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Fifth-graders at Lincoln School in Glen Ellyn pledge to be friends, not bullies

Published: Tuesday, April 9, 2013 7:32 p.m. CST • Updated: Friday, July 25, 2014 4:52 a.m. CST

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GLEN ELLYN – When Maddie Greenleaf and Noelle Todor used to witness bullying, they would just let it go instead of addressing what was happening.

But that’s all different now, thanks to Girls’ Teas at Lincoln Elementary School in Glen Ellyn. The two fifth-graders now know how to avoid acting as a bully bystander or messenger when someone’s being bullied, instead telling their peers to stop gossiping when they hear that happening in the girls’ bathroom.

“These girls’ teas really changed me and how I look at things,” Noelle said.

Fifth-grade teacher Pat HarteNaus is the author of the Belden Boy books, which addresses bullying. She met with fifth-grade girls for tea and cookies during their lunch periods throughout the school year. The lunchtime sessions allowed students to discuss bullying in a safe and comfortable environment where no one was named.

About 40 students voluntarily attended each of the sessions, which were held once or twice each month, HarteNaus said. All fifth-grade girls were invited to attend.

This was the fourth year that HarteNaus held the sessions, which culminated April 4 when students made friendship bracelets and took an anti-bullying pledge. But she decided to mix things up a bit during the second half of the school year by incorporating aspects of problem-based learning, she said.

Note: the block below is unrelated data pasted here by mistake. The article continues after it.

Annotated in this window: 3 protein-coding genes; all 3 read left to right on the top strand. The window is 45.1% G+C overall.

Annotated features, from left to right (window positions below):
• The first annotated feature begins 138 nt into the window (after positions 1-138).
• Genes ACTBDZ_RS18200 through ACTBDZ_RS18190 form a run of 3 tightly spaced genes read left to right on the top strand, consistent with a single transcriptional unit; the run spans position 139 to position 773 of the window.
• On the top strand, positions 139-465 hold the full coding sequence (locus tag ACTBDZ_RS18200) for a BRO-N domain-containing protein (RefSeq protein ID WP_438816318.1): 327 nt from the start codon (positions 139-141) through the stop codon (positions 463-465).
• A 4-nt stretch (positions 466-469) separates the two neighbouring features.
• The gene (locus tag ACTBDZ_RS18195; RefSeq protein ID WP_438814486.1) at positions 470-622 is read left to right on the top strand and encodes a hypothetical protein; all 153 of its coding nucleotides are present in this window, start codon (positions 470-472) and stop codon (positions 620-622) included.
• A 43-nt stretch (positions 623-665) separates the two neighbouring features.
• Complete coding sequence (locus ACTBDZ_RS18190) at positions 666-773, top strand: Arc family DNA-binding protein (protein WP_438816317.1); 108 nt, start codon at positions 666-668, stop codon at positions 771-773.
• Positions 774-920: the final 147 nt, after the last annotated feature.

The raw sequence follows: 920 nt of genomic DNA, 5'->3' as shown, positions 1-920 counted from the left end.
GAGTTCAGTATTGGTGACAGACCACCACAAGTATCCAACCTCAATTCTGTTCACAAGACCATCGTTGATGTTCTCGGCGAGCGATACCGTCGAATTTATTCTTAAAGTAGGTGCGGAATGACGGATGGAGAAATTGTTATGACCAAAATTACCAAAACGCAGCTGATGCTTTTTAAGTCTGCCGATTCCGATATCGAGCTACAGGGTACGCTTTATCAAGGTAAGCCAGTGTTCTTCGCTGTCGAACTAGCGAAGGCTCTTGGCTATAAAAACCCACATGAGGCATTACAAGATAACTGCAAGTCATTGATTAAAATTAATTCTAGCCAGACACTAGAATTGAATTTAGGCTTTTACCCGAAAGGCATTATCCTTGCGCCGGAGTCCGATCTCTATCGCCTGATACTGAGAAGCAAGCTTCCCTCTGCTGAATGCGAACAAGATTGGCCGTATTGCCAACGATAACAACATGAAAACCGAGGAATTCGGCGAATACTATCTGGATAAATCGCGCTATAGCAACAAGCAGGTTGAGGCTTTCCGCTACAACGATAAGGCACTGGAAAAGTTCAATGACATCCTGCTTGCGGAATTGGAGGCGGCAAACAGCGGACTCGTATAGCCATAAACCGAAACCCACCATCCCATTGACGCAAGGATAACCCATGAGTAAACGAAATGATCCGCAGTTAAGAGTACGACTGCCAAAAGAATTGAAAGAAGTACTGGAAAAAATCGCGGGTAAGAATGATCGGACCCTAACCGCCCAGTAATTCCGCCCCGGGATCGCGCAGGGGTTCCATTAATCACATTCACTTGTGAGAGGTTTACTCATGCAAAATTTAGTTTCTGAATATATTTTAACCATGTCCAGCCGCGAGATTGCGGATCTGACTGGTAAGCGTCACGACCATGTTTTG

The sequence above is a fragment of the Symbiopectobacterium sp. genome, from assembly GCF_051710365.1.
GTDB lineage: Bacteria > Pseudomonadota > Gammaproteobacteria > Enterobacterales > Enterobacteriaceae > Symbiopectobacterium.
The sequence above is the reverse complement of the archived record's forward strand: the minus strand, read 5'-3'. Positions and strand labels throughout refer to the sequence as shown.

After using the sessions as a way to discuss their experiences with bullying, students were charged with identifying the types of bullying they see and where it occurs. Juli Kennelly, the school’s social worker, was brought in as an expert to speak to the girls about bullying, HarteNaus said.

Students identified eye-rolling, whispering, talking about others behind their backs and cliques as main ways girls are bullied at school. The areas where bullying occurs the most include the playground, lunch room, bathrooms and hallways outside of classrooms, students said.

Kennelly spoke to the girls about intervening in safe situations and not serving as “bully messengers,” who carry messages from a bully to a victim, HarteNaus said.

The fifth-graders then made posters and spoke to both fourth- and fifth-grade classes about bullying.

To fourth-graders, the presenters stressed that next year, they would be the leaders at Lincoln, something the school emphasizes to its fifth-grade class each year.

“One of the focuses for fifth grade here at Lincoln School is that they build leadership and they start to recognize their role in situations, so that as they go into high school and junior high, they are prepared if they get into some difficult situations, how to respond, how to react,” Lincoln Principal Linda Schweikhofer said.

Discussing bullying with fifth-graders prepares them to be “Hadley ready,” HarteNaus said, something both Maddie and Noelle take seriously.

Both students said they were ready to take what they’ve learned to Hadley Junior High next year and share it with the sixth-grade girls from other elementary schools in the district that didn’t hold Girls’ Teas.

But first, they wanted to share that message with other members of the community.

Although some people may dress differently or come from a different background, that doesn’t mean they should be treated differently, the girls said. Those differences don’t define who they are, and everyone just needs to get to know each other, they said.

“We wanted everybody, whoever reads this in the paper, to know: Don’t be a bully,” Maddie said. “Just be who you are.”

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